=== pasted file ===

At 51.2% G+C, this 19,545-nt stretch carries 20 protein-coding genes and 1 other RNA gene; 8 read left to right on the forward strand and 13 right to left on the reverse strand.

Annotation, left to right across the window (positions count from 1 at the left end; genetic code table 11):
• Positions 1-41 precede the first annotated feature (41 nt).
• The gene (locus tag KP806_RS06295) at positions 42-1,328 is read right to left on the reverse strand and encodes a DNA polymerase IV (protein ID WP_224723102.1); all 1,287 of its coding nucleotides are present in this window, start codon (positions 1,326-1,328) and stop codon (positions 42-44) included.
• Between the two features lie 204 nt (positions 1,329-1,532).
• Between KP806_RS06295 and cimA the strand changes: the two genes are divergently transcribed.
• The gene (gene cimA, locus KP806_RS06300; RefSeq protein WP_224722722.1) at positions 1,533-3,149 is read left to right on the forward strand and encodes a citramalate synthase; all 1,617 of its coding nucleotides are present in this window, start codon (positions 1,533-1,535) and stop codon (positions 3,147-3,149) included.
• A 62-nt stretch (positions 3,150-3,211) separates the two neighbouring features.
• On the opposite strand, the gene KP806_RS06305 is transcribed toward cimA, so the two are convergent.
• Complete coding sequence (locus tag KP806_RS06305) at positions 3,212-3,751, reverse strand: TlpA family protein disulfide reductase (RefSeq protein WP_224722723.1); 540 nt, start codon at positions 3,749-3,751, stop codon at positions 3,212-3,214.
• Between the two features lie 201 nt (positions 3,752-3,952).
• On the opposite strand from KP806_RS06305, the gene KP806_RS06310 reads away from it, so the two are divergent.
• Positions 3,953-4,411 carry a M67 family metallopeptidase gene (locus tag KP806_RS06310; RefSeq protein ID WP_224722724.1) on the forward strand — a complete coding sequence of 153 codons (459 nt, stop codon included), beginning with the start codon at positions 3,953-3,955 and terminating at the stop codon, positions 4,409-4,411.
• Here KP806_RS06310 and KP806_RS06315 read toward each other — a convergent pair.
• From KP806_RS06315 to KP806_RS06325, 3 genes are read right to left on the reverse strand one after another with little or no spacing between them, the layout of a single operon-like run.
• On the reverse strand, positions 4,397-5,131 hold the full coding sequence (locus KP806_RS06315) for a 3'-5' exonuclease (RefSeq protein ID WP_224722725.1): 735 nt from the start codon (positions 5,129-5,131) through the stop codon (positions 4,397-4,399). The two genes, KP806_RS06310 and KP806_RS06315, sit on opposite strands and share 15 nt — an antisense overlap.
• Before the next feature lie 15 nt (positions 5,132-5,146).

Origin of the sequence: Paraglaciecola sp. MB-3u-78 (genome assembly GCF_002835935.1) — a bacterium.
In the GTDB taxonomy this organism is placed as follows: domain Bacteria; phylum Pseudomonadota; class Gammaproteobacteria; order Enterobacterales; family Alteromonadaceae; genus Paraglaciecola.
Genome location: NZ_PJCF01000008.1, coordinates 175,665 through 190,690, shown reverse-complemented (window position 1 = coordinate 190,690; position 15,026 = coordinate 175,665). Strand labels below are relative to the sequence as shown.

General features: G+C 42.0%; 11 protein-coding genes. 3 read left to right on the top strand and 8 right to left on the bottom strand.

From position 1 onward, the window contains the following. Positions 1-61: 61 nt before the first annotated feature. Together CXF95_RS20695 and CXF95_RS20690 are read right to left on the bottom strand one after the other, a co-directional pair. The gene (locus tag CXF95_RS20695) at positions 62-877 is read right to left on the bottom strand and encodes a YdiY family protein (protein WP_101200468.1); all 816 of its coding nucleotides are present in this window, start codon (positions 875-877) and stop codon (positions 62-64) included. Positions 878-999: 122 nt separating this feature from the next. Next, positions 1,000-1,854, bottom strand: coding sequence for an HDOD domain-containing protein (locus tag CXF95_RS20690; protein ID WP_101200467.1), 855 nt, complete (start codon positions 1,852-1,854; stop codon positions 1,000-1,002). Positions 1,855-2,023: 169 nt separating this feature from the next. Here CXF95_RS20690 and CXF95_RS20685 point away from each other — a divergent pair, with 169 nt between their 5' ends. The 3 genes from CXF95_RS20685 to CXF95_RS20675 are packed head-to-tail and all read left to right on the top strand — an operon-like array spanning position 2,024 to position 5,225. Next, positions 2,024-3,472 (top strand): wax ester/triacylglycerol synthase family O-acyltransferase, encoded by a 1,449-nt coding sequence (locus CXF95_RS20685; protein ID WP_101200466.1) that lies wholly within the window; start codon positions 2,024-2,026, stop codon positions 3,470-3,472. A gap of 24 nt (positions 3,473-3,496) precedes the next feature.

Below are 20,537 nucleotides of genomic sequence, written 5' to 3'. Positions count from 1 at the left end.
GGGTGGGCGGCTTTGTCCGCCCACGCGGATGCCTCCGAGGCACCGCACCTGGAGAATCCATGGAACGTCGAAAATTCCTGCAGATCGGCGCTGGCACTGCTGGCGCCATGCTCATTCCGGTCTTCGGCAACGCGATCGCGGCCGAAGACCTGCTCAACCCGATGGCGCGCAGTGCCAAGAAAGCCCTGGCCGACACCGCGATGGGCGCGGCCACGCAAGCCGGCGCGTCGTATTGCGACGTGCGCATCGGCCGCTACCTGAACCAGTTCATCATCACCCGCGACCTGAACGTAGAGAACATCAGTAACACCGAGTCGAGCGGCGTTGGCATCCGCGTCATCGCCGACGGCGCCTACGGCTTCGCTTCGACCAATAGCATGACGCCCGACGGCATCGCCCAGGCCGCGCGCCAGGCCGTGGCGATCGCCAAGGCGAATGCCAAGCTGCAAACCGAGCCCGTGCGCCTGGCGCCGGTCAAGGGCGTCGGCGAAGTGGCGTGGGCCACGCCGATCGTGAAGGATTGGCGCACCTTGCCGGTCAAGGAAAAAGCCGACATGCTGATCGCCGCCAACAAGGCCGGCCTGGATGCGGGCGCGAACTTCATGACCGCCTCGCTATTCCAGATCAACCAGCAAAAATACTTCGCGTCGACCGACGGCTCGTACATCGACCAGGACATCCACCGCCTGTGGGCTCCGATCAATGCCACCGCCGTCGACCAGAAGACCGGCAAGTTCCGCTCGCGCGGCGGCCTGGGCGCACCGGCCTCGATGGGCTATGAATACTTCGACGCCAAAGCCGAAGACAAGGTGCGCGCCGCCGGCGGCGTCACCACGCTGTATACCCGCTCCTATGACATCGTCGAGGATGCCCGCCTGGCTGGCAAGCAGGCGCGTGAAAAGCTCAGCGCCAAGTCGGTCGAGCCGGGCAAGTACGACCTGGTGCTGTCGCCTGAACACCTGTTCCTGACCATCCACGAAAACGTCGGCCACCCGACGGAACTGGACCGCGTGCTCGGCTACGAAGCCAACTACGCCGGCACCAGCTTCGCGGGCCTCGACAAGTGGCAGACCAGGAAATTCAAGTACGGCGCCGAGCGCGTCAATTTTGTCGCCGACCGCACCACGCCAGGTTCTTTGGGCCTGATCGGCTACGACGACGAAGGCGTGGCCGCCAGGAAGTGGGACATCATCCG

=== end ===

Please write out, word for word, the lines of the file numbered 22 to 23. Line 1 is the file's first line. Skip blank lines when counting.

From position 1 onward, the window contains the following. Positions 1-61: 61 nt before the first annotated feature. Together CXF95_RS20695 and CXF95_RS20690 are read right to left on the bottom strand one after the other, a co-directional pair. The gene (locus tag CXF95_RS20695) at positions 62-877 is read right to left on the bottom strand and encodes a YdiY family protein (protein WP_101200468.1); all 816 of its coding nucleotides are present in this window, start codon (positions 875-877) and stop codon (positions 62-64) included. Positions 878-999: 122 nt separating this feature from the next. Next, positions 1,000-1,854, bottom strand: coding sequence for an HDOD domain-containing protein (locus tag CXF95_RS20690; protein ID WP_101200467.1), 855 nt, complete (start codon positions 1,852-1,854; stop codon positions 1,000-1,002). Positions 1,855-2,023: 169 nt separating this feature from the next. Here CXF95_RS20690 and CXF95_RS20685 point away from each other — a divergent pair, with 169 nt between their 5' ends. The 3 genes from CXF95_RS20685 to CXF95_RS20675 are packed head-to-tail and all read left to right on the top strand — an operon-like array spanning position 2,024 to position 5,225. Next, positions 2,024-3,472 (top strand): wax ester/triacylglycerol synthase family O-acyltransferase, encoded by a 1,449-nt coding sequence (locus CXF95_RS20685; protein ID WP_101200466.1) that lies wholly within the window; start codon positions 2,024-2,026, stop codon positions 3,470-3,472. A gap of 24 nt (positions 3,473-3,496) precedes the next feature.

Below are 20,537 nucleotides of genomic sequence, written 5' to 3'. Positions count from 1 at the left end.